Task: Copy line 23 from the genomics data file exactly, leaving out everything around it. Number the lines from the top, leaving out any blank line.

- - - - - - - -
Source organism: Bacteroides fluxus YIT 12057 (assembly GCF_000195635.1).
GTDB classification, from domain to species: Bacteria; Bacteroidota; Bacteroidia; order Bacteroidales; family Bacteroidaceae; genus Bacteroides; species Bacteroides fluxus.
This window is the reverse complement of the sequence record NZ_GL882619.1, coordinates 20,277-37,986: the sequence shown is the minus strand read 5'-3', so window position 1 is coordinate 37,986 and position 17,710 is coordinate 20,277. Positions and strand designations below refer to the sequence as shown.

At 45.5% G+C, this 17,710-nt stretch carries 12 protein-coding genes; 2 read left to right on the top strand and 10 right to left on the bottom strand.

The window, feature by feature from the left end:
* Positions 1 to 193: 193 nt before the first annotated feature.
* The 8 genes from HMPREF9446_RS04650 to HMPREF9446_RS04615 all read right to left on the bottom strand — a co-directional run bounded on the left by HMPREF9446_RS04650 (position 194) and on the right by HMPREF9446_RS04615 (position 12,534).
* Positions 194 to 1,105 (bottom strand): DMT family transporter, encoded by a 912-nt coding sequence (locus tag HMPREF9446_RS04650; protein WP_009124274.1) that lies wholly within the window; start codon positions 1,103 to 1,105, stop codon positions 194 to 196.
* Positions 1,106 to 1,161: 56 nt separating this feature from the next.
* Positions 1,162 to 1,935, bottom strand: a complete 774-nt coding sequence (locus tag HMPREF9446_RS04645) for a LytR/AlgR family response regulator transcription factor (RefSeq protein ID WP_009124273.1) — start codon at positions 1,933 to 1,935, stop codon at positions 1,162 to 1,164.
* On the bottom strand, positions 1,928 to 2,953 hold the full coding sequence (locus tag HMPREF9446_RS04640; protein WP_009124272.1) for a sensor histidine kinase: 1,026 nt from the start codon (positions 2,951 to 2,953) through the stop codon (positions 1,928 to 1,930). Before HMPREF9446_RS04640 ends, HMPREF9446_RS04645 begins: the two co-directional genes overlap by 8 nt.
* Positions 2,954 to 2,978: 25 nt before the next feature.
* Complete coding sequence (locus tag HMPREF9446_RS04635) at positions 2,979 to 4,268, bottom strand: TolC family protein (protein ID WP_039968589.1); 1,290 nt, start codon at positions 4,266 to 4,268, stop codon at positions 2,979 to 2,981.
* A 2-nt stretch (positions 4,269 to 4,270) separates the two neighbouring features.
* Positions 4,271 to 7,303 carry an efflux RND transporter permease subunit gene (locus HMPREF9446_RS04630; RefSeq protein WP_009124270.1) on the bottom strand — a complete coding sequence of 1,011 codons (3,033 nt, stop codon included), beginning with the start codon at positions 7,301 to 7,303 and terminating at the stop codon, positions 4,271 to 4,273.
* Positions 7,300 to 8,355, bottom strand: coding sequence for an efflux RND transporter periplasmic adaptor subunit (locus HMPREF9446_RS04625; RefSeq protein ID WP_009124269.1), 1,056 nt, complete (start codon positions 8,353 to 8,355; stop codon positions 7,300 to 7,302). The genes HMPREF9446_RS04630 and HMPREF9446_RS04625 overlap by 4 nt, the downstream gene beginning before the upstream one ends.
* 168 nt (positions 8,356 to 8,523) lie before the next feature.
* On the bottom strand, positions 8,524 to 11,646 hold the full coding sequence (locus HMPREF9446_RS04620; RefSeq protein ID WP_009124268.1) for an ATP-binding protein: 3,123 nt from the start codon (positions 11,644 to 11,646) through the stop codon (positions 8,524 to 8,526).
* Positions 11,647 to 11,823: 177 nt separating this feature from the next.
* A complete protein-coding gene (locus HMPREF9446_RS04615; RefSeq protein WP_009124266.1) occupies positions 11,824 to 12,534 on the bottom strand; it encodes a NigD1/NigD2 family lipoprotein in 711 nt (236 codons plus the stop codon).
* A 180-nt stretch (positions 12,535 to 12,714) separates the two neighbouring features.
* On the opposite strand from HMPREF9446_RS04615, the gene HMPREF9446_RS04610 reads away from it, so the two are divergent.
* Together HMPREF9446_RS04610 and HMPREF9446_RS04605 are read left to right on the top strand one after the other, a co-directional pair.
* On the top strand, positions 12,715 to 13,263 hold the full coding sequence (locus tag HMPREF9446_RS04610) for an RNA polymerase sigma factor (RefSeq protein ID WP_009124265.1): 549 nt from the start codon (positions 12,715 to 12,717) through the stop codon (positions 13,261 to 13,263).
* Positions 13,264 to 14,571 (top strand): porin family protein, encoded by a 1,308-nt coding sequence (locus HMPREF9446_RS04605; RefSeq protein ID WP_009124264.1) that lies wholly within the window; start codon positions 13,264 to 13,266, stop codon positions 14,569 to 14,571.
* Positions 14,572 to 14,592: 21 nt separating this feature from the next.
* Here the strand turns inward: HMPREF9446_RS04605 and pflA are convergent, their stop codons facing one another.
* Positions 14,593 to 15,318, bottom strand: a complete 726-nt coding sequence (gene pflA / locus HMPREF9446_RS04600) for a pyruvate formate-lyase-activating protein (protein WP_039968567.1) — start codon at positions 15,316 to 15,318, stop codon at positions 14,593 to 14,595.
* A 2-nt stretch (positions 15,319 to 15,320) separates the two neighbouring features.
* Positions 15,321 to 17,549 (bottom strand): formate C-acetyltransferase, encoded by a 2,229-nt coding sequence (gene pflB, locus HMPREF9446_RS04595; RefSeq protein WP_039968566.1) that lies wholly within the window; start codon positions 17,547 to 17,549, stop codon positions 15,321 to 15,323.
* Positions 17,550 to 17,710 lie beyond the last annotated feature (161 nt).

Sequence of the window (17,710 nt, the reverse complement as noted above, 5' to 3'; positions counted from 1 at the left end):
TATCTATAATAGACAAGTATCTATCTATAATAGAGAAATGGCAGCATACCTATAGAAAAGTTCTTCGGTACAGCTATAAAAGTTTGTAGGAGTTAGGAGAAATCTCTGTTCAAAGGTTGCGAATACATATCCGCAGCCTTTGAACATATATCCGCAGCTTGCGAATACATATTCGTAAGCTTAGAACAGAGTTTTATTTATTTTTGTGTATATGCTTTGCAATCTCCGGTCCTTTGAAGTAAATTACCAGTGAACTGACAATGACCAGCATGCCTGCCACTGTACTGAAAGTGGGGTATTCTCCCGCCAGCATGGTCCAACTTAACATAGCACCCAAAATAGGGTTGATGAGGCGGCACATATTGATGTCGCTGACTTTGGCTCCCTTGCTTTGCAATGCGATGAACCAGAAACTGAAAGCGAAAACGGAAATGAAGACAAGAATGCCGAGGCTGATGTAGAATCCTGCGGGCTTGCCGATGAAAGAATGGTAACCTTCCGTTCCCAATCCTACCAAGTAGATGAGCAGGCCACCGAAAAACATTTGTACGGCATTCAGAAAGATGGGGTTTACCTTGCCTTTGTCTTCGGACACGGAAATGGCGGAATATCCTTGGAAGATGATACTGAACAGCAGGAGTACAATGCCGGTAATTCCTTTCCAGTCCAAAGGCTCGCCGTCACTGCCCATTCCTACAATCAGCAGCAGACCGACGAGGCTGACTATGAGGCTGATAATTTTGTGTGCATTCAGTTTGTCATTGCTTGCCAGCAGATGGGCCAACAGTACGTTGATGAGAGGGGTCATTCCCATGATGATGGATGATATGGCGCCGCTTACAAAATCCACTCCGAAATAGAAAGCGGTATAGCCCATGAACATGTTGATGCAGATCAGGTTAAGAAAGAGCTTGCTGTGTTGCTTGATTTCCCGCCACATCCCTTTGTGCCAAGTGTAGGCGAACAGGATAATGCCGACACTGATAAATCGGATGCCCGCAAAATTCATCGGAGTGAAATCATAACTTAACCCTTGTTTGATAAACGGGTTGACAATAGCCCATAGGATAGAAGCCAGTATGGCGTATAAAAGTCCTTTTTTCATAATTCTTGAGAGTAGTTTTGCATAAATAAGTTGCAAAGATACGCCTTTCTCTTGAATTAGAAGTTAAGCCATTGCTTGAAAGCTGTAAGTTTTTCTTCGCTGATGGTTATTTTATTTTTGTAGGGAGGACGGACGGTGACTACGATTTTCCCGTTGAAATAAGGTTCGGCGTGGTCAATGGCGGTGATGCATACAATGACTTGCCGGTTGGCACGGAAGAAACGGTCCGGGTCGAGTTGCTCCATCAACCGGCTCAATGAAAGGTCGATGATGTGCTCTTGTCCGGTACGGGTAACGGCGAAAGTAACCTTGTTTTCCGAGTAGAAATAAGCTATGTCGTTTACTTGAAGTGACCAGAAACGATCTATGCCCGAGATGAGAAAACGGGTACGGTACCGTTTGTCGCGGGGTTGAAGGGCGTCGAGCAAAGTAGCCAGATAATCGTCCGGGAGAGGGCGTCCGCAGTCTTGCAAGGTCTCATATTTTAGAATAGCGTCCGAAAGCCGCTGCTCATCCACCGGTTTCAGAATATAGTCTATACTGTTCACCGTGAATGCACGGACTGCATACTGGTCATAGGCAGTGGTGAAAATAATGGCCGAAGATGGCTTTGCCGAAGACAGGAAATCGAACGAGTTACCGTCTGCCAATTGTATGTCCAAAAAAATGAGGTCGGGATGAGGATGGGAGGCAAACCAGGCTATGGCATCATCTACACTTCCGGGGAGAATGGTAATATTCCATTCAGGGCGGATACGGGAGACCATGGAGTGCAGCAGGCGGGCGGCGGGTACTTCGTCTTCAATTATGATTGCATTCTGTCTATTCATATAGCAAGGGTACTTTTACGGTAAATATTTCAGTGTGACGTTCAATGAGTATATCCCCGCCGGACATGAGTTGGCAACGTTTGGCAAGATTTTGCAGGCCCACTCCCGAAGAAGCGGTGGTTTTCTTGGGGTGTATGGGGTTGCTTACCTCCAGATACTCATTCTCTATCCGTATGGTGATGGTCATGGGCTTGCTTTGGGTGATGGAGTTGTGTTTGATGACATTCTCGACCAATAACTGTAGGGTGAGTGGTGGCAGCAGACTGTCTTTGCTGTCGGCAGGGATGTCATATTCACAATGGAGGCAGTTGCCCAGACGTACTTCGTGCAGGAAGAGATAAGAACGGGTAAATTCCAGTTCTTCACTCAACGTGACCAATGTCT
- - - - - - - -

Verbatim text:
* Together HMPREF9446_RS04610 and HMPREF9446_RS04605 are read left to right on the top strand one after the other, a co-directional pair.